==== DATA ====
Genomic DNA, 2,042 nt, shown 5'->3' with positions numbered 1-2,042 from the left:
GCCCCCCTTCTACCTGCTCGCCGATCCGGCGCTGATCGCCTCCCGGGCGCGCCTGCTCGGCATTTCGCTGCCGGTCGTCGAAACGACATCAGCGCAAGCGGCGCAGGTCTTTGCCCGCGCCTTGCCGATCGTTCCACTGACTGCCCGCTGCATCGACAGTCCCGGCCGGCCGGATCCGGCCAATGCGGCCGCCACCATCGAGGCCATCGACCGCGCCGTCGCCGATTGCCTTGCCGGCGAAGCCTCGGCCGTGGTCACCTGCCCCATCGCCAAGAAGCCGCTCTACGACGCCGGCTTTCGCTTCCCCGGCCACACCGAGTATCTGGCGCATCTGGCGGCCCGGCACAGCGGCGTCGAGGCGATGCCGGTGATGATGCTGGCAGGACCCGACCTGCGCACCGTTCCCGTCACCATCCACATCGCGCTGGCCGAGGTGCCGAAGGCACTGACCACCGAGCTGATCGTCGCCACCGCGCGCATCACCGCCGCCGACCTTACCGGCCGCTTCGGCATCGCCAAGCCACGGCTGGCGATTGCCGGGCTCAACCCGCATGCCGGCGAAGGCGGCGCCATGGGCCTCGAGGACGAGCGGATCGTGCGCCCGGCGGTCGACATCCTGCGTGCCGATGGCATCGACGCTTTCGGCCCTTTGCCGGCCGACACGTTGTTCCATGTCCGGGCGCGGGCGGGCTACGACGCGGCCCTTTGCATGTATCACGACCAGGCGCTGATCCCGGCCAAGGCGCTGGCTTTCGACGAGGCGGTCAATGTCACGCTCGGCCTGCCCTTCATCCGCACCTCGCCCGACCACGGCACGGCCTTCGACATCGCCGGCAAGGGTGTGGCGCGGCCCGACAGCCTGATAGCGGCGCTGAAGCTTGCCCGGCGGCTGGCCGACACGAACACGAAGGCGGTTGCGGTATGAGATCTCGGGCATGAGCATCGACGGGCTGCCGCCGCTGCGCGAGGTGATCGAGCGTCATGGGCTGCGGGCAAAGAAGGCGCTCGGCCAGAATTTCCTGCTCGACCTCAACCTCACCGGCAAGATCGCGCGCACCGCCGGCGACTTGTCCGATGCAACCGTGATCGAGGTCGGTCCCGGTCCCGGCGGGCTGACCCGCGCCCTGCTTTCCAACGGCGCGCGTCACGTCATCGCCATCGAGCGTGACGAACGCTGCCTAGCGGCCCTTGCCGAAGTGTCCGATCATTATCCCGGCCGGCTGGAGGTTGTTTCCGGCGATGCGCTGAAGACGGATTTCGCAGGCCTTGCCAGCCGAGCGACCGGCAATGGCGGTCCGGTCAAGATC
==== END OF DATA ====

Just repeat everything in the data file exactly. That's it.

Genomic DNA, 2,042 nt, shown 5'->3' with positions numbered 1-2,042 from the left:
GCCCCCCTTCTACCTGCTCGCCGATCCGGCGCTGATCGCCTCCCGGGCGCGCCTGCTCGGCATTTCGCTGCCGGTCGTCGAAACGACATCAGCGCAAGCGGCGCAGGTCTTTGCCCGCGCCTTGCCGATCGTTCCACTGACTGCCCGCTGCATCGACAGTCCCGGCCGGCCGGATCCGGCCAATGCGGCCGCCACCATCGAGGCCATCGACCGCGCCGTCGCCGATTGCCTTGCCGGCGAAGCCTCGGCCGTGGTCACCTGCCCCATCGCCAAGAAGCCGCTCTACGACGCCGGCTTTCGCTTCCCCGGCCACACCGAGTATCTGGCGCATCTGGCGGCCCGGCACAGCGGCGTCGAGGCGATGCCGGTGATGATGCTGGCAGGACCCGACCTGCGCACCGTTCCCGTCACCATCCACATCGCGCTGGCCGAGGTGCCGAAGGCACTGACCACCGAGCTGATCGTCGCCACCGCGCGCATCACCGCCGCCGACCTTACCGGCCGCTTCGGCATCGCCAAGCCACGGCTGGCGATTGCCGGGCTCAACCCGCATGCCGGCGAAGGCGGCGCCATGGGCCTCGAGGACGAGCGGATCGTGCGCCCGGCGGTCGACATCCTGCGTGCCGATGGCATCGACGCTTTCGGCCCTTTGCCGGCCGACACGTTGTTCCATGTCCGGGCGCGGGCGGGCTACGACGCGGCCCTTTGCATGTATCACGACCAGGCGCTGATCCCGGCCAAGGCGCTGGCTTTCGACGAGGCGGTCAATGTCACGCTCGGCCTGCCCTTCATCCGCACCTCGCCCGACCACGGCACGGCCTTCGACATCGCCGGCAAGGGTGTGGCGCGGCCCGACAGCCTGATAGCGGCGCTGAAGCTTGCCCGGCGGCTGGCCGACACGAACACGAAGGCGGTTGCGGTATGAGATCTCGGGCATGAGCATCGACGGGCTGCCGCCGCTGCGCGAGGTGATCGAGCGTCATGGGCTGCGGGCAAAGAAGGCGCTCGGCCAGAATTTCCTGCTCGACCTCAACCTCACCGGCAAGATCGCGCGCACCGCCGGCGACTTGTCCGATGCAACCGTGATCGAGGTCGGTCCCGGTCCCGGCGGGCTGACCCGCGCCCTGCTTTCCAACGGCGCGCGTCACGTCATCGCCATCGAGCGTGACGAACGCTGCCTAGCGGCCCTTGCCGAAGTGTCCGATCATTATCCCGGCCGGCTGGAGGTTGTTTCCGGCGATGCGCTGAAGACGGATTTCGCAGGCCTTGCCAGCCGAGCGACCGGCAATGGCGGTCCGGTCAAGATC